Biography:  A/Prof. Gibson was awarded his PhD from La Trobe University in 2004. From 2005-09, he was a Photonics Development Engineer at Quantum Communications Victoria (QCV) where he and colleagues designed and developed Australia’s first commercial quantum security product (QCV SPS 1.01).  In 2011 he was awarded an Australian Research Council (ARC) Future Fellowship on Hybrid Diamond Materials for Next Generation Sensing, Biodiagnostic and Quantum Devices.  Currently, A/Prof. Gibson is a Deputy Director and RMIT Node Leader of the ARC Centre of Excellence for Nanoscale BioPhotonics.  And he has wide-ranging research interests in the areas of fluorescent nanoprobes, biophotonics, hybrid integration and confocal microscopy
7/09/2017 12:00 PMHidden Hearing Loss—Nightclubs, Noise and NeuronsProfessor David McAlpine, ARC Laureate Fellow, and Professor of Hearing, Language and the Brain at Macquarie University’s Australian Hearing Hub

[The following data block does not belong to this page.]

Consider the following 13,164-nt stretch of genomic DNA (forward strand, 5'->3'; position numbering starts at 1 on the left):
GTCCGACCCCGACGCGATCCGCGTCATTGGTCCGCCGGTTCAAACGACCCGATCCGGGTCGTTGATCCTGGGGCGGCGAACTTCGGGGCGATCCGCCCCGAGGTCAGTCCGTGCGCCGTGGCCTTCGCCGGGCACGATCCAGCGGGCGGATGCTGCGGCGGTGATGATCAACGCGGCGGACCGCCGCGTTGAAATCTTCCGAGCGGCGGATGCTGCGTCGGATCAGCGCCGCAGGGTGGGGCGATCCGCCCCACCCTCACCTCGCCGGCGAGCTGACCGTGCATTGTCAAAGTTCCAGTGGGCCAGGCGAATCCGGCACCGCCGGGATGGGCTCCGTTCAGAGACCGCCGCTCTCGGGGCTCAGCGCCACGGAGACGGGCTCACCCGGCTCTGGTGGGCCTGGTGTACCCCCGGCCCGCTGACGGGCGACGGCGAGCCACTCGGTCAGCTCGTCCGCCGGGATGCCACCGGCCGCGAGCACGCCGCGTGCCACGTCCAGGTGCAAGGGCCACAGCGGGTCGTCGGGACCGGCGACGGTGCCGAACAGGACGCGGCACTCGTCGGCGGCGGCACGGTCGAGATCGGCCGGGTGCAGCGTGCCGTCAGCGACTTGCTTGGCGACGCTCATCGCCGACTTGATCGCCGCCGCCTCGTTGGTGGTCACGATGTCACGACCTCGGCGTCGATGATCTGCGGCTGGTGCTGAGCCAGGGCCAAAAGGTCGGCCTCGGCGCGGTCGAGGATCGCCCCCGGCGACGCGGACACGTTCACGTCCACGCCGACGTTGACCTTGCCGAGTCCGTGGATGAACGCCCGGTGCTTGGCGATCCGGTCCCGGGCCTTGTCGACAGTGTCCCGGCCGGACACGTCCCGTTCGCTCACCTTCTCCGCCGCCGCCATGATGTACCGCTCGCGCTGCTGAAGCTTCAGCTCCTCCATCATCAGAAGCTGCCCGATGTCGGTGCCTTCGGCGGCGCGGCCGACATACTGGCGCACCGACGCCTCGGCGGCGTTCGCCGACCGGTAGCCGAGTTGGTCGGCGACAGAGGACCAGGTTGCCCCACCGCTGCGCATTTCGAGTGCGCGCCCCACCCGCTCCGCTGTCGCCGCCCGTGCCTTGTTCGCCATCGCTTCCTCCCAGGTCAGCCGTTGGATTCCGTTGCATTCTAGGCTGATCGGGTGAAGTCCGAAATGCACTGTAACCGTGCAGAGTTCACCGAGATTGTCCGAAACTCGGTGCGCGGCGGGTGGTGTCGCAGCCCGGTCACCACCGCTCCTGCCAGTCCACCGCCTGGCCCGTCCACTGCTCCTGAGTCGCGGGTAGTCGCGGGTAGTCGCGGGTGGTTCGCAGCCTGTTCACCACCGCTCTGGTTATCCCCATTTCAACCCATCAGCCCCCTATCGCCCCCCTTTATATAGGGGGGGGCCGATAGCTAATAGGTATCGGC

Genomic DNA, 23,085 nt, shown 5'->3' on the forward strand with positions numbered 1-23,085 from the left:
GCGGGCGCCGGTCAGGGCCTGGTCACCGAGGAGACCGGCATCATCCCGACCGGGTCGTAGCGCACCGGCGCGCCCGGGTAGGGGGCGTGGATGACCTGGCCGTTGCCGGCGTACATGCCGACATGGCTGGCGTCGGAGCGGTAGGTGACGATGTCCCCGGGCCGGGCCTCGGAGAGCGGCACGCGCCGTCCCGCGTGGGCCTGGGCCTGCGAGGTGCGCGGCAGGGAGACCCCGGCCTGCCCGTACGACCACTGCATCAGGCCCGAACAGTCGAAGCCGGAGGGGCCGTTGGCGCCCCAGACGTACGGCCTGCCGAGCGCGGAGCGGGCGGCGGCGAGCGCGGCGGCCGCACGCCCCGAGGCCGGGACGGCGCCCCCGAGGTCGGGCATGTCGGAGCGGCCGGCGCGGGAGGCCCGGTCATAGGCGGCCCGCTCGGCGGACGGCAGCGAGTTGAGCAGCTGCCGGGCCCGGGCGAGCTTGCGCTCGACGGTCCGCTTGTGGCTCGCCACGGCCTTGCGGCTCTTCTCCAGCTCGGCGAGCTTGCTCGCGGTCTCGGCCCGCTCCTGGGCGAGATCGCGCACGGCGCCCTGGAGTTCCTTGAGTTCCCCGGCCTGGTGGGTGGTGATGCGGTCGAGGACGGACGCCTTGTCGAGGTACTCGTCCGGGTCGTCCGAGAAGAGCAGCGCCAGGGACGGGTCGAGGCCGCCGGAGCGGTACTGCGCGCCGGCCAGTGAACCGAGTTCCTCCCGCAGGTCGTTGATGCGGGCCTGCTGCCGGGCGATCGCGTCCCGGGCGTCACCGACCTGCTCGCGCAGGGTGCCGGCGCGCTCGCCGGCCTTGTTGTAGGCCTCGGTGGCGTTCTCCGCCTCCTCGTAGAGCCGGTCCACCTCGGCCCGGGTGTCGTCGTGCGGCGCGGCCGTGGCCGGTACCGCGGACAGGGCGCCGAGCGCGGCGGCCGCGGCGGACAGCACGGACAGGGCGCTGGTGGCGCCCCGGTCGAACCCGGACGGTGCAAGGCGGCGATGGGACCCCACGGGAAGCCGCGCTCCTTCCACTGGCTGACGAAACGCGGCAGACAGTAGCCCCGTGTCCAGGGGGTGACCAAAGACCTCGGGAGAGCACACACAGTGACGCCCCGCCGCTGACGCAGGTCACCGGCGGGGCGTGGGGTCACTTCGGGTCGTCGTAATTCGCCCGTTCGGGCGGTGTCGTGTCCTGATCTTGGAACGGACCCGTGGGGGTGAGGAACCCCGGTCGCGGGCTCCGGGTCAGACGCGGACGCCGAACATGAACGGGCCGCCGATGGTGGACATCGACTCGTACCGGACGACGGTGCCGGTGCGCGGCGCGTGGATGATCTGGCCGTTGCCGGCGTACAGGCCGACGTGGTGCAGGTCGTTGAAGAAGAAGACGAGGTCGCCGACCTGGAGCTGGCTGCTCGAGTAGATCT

Abstract:  Increasing evidence indicates that a single dose of ‘night-club level’ noise damages auditory nerve fibres in the absence of damage to sensory hair cells. This ‘hidden hearing loss’ (HHL)—undetected by conventional tests such as audiometry—is suggested to account for undiagnosed difficulties processing speech in background noise, as well as pathologies such as tinnitus. Here, in animal models and human listeners, I will demonstrate that a homeostatic increase in central gain following nerve damage elicits a cascade of events that can generate tinnitus, render speech sounds less easy to distinguish in background noise, and blur the distinction between different listening environments. Turning down the gain might be one way of treating the complaint ‘‘I hear you but I can’t understand what you’re saying’.